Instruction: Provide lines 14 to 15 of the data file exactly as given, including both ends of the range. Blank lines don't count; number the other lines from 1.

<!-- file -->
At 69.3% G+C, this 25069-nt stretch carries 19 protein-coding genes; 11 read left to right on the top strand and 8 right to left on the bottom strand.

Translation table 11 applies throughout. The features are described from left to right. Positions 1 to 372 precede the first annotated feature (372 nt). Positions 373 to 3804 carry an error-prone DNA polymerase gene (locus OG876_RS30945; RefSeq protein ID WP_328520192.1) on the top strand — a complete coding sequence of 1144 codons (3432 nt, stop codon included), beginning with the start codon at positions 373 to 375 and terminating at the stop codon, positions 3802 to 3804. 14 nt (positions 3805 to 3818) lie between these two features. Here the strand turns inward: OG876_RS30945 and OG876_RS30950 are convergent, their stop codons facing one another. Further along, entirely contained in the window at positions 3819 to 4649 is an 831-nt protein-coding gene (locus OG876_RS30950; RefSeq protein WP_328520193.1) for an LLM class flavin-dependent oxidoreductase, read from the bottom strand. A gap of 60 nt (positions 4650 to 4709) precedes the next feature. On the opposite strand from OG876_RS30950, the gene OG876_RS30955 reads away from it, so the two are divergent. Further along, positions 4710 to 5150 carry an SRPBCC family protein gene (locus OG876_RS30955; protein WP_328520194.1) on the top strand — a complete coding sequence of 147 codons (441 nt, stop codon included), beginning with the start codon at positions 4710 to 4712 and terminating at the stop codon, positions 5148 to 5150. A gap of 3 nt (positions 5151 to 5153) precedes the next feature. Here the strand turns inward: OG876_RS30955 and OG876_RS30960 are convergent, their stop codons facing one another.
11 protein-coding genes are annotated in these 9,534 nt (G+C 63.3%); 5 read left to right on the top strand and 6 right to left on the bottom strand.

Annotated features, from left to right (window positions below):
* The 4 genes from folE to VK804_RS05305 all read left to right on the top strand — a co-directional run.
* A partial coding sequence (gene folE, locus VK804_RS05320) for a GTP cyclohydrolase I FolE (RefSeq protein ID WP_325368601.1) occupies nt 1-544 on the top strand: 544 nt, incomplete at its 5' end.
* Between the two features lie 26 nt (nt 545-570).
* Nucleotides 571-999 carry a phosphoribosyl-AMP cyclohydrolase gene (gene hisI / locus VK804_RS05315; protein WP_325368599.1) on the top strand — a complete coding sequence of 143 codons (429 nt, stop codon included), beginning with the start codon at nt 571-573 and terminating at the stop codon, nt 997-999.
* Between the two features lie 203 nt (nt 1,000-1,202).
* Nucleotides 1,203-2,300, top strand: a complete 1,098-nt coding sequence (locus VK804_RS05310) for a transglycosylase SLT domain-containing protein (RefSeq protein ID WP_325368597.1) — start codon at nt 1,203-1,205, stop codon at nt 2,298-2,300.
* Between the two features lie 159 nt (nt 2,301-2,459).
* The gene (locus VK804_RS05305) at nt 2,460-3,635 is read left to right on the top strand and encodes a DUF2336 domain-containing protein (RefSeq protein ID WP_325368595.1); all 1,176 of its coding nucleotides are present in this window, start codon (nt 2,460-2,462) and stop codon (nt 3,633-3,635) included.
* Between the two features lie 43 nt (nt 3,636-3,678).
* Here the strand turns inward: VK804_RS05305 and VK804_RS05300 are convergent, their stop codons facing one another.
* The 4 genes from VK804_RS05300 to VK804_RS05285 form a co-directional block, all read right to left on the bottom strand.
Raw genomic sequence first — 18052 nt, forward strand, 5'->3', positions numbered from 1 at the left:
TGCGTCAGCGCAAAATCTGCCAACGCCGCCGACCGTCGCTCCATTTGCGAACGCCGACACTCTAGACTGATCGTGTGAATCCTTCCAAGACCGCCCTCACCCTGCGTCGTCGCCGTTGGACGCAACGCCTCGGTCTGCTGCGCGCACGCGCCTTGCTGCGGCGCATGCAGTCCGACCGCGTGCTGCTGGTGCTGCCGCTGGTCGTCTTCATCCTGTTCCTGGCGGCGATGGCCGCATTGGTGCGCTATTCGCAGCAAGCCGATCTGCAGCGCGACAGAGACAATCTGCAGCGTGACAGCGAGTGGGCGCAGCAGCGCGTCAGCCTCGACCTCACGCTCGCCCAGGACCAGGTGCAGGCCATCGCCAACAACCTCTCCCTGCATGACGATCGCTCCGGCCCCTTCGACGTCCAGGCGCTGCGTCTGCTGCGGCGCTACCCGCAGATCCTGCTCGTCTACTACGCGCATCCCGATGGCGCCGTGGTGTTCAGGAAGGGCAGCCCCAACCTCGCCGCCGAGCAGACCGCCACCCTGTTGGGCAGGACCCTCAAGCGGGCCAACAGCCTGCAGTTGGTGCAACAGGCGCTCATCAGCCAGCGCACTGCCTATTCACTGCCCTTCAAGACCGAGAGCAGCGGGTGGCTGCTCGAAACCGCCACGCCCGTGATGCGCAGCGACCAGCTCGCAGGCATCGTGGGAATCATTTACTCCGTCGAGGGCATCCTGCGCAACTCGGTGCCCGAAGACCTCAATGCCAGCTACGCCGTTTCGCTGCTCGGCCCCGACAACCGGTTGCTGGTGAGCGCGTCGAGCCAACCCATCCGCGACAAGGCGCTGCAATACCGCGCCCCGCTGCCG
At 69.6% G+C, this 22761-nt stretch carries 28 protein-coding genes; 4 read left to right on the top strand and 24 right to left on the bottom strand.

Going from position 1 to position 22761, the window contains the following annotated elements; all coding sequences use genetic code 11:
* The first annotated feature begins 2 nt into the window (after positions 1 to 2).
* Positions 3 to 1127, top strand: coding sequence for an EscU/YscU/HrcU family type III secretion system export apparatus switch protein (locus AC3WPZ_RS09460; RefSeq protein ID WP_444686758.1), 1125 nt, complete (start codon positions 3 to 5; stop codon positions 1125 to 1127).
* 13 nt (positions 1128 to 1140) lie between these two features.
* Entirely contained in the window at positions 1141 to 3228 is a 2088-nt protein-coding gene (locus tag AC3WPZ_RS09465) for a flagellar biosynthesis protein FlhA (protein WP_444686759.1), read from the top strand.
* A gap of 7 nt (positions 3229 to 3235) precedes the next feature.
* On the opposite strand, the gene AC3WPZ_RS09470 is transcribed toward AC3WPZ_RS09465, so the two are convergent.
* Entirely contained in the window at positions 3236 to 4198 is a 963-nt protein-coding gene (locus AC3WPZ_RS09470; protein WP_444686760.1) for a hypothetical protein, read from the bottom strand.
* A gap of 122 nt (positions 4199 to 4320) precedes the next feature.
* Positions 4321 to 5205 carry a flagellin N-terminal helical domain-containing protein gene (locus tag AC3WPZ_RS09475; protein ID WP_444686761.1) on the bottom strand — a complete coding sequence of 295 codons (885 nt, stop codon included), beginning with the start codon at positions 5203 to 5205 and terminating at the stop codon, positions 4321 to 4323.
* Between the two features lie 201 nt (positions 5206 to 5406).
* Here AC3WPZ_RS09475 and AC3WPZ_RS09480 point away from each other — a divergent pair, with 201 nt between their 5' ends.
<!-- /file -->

* Here the strand turns inward: VK804_RS05305 and VK804_RS05300 are convergent, their stop codons facing one another.
* The 4 genes from VK804_RS05300 to VK804_RS05285 form a co-directional block, all read right to left on the bottom strand.